getting in the way and I end up dragging it on the ground.
Eventually I have to concentrate on walking again and the stick
falls into place. Right, left, stick. Later on we encounter more
quicksand and we have to walk ever so carefully over giant logs; now the stick comes in handy, helping me create a sort of
tripod.

Unfortunately, my traveling companion has an unexpected run-in
with his stick. Our guide has cut each end of the stick to a
point (I'm not quite sure why, but at one point there was talk of
wild boar) and my friend scrapes his chin while catching his
fall. Though the cut is hardly life-threatening, it bleeds an
awful lot. No problem. Leo rolls up some leaves that form a white
paste, which he explains is a natural antiseptic.

A little farther along, he cuts into a tree that leaks red sap, which he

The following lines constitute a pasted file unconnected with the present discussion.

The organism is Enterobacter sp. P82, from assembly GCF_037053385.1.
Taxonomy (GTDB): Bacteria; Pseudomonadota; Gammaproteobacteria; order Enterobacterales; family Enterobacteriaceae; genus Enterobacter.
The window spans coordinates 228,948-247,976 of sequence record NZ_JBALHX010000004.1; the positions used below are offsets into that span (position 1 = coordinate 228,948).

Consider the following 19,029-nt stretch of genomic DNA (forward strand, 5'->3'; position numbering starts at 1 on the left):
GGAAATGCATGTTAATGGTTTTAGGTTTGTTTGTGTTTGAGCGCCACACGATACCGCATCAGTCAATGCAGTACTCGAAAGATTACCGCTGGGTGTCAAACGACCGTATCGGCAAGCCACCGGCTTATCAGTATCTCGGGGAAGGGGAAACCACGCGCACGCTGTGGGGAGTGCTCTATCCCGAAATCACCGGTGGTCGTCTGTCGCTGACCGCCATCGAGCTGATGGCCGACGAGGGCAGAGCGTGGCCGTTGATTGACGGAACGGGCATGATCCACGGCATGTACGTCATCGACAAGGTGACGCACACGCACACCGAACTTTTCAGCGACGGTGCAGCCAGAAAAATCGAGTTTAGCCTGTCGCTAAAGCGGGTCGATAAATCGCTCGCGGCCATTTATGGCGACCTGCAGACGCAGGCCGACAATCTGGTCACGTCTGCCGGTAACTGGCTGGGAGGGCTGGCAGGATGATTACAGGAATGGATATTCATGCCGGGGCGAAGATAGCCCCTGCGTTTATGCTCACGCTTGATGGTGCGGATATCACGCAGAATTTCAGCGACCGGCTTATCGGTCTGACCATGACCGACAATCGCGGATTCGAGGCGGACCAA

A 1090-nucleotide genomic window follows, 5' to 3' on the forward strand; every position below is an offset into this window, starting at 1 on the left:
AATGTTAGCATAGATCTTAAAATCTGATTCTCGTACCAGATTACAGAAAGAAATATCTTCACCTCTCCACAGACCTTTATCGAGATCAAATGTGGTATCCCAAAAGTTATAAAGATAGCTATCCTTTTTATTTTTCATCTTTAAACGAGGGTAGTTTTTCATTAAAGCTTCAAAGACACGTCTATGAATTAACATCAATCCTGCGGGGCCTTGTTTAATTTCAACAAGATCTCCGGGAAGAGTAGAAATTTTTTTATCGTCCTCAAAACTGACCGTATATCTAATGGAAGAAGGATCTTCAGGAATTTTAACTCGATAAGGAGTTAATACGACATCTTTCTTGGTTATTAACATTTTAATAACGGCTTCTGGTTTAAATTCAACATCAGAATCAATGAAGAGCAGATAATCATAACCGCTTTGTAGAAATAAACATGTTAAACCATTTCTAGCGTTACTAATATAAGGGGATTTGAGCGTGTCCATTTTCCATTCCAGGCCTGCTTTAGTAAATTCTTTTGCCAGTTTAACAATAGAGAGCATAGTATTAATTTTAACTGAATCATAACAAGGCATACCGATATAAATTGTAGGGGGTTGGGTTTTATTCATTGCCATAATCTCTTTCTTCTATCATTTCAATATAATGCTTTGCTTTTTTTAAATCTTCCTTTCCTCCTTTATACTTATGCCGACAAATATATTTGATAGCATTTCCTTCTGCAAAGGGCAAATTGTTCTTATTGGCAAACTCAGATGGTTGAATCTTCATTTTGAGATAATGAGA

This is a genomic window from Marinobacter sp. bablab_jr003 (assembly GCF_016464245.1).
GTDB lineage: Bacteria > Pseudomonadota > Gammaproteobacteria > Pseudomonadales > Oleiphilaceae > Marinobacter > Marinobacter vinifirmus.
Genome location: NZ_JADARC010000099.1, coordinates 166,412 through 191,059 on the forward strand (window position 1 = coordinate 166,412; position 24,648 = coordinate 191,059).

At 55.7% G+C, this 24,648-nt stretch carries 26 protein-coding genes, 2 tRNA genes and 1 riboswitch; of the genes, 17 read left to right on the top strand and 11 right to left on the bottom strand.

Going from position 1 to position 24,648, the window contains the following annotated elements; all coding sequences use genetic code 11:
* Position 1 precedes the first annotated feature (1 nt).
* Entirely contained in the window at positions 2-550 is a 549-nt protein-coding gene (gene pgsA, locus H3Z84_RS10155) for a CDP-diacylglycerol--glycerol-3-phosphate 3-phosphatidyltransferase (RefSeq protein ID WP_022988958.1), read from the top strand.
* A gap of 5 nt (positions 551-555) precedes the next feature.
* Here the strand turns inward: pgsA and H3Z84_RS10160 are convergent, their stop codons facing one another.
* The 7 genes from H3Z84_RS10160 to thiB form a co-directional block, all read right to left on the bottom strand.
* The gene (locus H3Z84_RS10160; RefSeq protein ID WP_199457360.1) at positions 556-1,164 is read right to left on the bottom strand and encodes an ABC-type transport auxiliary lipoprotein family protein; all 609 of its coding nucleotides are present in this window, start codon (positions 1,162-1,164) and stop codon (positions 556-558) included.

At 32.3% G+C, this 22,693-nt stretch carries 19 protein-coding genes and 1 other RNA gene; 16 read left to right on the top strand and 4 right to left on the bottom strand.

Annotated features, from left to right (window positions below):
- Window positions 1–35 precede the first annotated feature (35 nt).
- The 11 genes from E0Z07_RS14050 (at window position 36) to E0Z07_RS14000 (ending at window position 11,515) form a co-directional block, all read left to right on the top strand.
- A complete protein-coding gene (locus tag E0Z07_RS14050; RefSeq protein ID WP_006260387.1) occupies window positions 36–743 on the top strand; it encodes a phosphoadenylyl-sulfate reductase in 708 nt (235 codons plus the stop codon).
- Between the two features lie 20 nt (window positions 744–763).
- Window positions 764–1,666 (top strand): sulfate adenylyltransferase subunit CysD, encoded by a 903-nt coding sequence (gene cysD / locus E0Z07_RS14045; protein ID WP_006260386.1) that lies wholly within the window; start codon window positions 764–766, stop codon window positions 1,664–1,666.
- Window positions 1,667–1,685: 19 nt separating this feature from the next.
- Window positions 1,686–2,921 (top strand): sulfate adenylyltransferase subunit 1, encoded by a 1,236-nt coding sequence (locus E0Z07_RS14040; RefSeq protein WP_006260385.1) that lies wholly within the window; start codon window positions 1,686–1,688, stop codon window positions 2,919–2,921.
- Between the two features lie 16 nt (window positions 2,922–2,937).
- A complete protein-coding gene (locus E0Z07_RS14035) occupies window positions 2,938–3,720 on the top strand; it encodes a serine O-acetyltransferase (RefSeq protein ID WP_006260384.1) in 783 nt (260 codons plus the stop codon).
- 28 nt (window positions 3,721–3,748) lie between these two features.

calls sangre de dragon, dragon's blood. The sap immediately stops the
bleeding. He cuts off a branch from another tree and hands it to me. It has
the most delicious scent of fresh forest rain, which turns out to be
anti-snake serum. With his stick as a pointer, he motions to everything
edible in the forest, the mushrooms, garlic leaves and lemon ants. As I
bite into a luscious coca leaf, I hear my parents say, "Watch what you eat
and for god's sake make sure everything is sanitized."

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Leo leads us off to a clearing on the top of a hill. He pulls back some
vines that come from a tree so high it looks like they are falling from
the sky. My friend grabs on and swings out. Reaching the farthest point, he
lets out a primal scream. I figure it's some kind of Tarzan thing. Smiling
and breathing hard, he hands me the vine. "Just don't let go," he advises.
I grab on, hearing my parents' voices again, "Watch out where you step," as
I lift my feet up. I swing out and suddenly the ground below me drops out
and I realize I'm quite high. The vine takes me back to solid ground
and we move on.

Back into the rhythm -- right, left, stick. I begin to notice that we're
not exactly on any kind of path anymore. Our guide seems to be cutting away